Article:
Feminist Activities Have Changed

Normally, I am a fairly big fan of The Chive. They have some pretty cool photo entries, including my personal favorite. . . Cat Saturday! However, last week this photo post (that may not be appropriate for work or where children are present) really got me thinking.

The Chive, in addition to hilarious cats, could be coded as pretty dang sexist.  Daily features include “Hot Girls in the Middle of Nowhere,” “There are Sexy Chivers Among Us,” and more. Usually I just ignore these and focus on the funny cats.  What can I say?  I love the weird things cats do, haha. But with a title like “Wearing a bra is 7 years bad luck” I was sucked in.  And this is where the thinking came into play.

This post features women who have (in their words) burned their bras and submitted bra-less photos of themselves for The Chive. So, here is what I’m wondering. . . When did bra burning become something coded as “sexy” rather that something coded as “screw the patriarchy”?  When did wearing a bra become an act of defiance?  When did it become the “unsexy” thing to do?

One thing that really stood out to me in this particular post was that a lot of the women were saying “I burned it for The Chive.”  Taking something that has been traditionally associated with being a feminist and being against institutional patriarchy and saying that you did it for “the man”?

Yes, I know that feminists today don’t typically burn their bras (I certainly don’t.  Those suckers are expensive!).  So really, it’s more of the attitude, rather than the activity that I think needs some examination. Why are people doing this? Why the shift from trying to tear down institutional patriarchy to pandering to it?

Why do you do what you do?

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2 thoughts on “Feminist Activities Have Changed

  1. I have never seen The Chive ( I guess I will have to take a look), but your post brings up a good point about the nature of contemporary feminism. I am not the only feminist who believes that the concept of feminism has been usurped by many other structures and social entities, that have then appropriated feminist language for the use other tihigs, such as of “lifestyle marketing. I hear this often when I see commercials for cosmetic surgery procedure that are typically directed at women, such as “lifestyle lift”. These medical advertisements woo women by telling them that it is somehow feminine and empowering to get surgery to alter the body. Meanwhile, actual feminism is taking place with women like Betty Dodson (author of “Sex for One”, who stoically posed in a beautiful black and white photo, topless and bra-less, holding a vibrator over her head (actual sexual empowerment).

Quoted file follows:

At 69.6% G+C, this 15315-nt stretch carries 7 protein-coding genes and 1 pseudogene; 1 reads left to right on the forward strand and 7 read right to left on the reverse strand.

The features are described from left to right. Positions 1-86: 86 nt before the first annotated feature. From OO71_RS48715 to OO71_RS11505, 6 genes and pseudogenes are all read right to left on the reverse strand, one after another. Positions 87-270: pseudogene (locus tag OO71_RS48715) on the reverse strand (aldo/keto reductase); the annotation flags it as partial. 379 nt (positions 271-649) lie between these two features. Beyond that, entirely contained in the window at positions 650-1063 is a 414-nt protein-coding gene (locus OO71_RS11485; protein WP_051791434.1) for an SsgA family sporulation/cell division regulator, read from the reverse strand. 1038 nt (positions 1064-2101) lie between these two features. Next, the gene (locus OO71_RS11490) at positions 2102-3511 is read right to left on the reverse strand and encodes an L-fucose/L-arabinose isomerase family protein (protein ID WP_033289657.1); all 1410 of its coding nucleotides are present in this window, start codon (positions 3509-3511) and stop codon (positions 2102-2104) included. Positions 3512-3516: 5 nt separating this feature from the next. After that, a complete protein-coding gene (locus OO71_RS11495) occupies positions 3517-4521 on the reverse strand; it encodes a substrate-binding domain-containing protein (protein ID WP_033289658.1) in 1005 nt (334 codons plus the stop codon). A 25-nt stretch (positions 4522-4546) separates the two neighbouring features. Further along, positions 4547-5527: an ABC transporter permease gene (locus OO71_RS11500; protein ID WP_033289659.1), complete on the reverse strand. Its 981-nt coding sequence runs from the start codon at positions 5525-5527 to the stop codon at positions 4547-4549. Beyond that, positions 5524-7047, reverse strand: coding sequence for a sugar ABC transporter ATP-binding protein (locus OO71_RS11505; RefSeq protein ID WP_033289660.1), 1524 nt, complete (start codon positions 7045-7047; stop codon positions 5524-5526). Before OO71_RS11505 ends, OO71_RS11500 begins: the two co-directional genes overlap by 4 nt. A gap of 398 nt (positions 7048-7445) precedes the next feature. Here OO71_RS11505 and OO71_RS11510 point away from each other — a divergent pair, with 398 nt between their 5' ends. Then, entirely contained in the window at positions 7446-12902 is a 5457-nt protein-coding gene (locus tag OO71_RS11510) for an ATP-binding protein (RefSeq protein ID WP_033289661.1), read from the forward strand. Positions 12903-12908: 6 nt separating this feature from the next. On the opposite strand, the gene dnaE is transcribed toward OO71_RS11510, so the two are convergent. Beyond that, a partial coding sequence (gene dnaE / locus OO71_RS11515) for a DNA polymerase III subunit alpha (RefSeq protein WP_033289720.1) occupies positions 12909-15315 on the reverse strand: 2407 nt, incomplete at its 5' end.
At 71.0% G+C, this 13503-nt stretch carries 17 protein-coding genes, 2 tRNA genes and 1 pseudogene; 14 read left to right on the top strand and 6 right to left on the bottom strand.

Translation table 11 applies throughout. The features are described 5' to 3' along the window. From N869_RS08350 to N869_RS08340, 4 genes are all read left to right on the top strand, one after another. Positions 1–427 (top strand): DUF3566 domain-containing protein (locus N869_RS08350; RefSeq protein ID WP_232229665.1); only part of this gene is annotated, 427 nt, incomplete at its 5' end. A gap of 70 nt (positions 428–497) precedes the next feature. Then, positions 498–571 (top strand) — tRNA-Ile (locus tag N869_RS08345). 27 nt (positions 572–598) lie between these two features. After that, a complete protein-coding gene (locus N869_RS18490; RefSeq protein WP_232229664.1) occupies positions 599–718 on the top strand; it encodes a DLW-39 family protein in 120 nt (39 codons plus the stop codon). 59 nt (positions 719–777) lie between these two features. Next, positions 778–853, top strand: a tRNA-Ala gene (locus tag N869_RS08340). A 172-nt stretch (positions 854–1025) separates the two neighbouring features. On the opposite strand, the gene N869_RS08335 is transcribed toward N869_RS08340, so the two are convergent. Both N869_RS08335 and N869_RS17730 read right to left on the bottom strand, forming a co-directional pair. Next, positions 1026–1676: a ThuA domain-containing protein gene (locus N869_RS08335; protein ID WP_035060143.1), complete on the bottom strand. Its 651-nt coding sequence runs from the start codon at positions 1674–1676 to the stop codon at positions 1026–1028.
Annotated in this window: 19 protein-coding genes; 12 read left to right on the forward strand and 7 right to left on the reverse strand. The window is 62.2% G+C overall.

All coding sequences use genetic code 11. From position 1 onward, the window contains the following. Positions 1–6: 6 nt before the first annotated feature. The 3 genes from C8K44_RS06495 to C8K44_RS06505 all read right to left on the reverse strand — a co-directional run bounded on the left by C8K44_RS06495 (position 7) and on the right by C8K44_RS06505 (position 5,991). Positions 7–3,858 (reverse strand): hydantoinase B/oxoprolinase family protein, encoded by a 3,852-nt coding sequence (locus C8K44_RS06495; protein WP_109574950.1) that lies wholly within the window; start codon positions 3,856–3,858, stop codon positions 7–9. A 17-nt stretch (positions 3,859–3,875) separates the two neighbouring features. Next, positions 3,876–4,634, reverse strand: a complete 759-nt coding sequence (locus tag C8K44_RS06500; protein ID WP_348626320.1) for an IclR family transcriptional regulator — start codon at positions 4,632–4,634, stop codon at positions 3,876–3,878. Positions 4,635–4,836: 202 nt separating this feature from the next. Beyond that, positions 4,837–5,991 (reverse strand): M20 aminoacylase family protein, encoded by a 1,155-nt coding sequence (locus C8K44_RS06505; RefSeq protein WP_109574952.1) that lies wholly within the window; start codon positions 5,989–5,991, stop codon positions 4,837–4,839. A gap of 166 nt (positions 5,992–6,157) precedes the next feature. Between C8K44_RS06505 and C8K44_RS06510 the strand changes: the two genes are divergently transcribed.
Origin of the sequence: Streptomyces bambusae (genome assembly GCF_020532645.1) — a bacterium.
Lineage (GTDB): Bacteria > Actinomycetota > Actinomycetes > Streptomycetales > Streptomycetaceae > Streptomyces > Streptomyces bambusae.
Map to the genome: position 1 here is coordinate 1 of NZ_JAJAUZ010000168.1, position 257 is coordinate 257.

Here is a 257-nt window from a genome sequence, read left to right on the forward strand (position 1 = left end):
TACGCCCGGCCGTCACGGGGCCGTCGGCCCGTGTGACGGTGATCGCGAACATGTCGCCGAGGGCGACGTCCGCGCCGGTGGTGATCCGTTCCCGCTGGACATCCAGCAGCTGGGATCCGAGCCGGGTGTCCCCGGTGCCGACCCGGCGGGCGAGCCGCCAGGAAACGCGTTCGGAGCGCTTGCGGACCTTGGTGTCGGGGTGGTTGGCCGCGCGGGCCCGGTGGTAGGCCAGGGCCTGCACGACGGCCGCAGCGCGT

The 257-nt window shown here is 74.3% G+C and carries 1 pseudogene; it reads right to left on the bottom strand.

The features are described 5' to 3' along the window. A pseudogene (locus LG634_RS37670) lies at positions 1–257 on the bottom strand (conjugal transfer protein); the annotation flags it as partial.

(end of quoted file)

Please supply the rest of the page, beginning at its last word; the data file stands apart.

Feminist language and themes have also been turned into sexual gratification for heterosexual males such as with lesbianism and female bisexuality. Women have to be on guard that their sexuality and identity do not get stolen away to serve the interests of the status quo, which still supports structural patriarchy. I worry that The Chive may be doing just that by making the bra issue “sexy” rather than empowering.

    I like to encourage feminists to never take off the critical lens, even towards “feminist” stuff. Because feminism has really gone global, it has become very fragmented; some feminists support porn, others condemn it for example. Even issues such as female genital cutting do not have feminist consensus. Be careful to stay critical; saying you are a feminist today is like saying you are an atheist. You might not have anything else in common. 🙂

    1. Thank you for your comment :). What I notice more in advertising is more of feminist language being used to promote products that are traditional “women’s products” (i.e., cleaning products, clothes, etc.) Women embracing their inner-glutton by having Boston Cream Pie flavored yogurt (http://current.com/shows/infomania/88941392_sarah-haskins-in-target-women-yogurt-edition.htm). Saying that you are buying Cover Girl products “because I’m worth it.”

      And my main concern with this Chive post (and others like it. This one isn’t the only one) is that it is turning what could be an empowering act into a pandering to white male heterosexuality. Sure, take your bra off if you want to. But don’t do it for The Chive. Don’t do it for anything other than yourself. Because ultimately I think that doing things because you have made the conscious decision to do what is best for you is what feminism is all about. Wearing a bra, not wearing a bra; pursuing a career or staying home with your kids (or both); wearing dresses all the time rather than pants… none of it really matters as long as you are doing it of your own initiative and not because society tells you that it is the appropriate choice.

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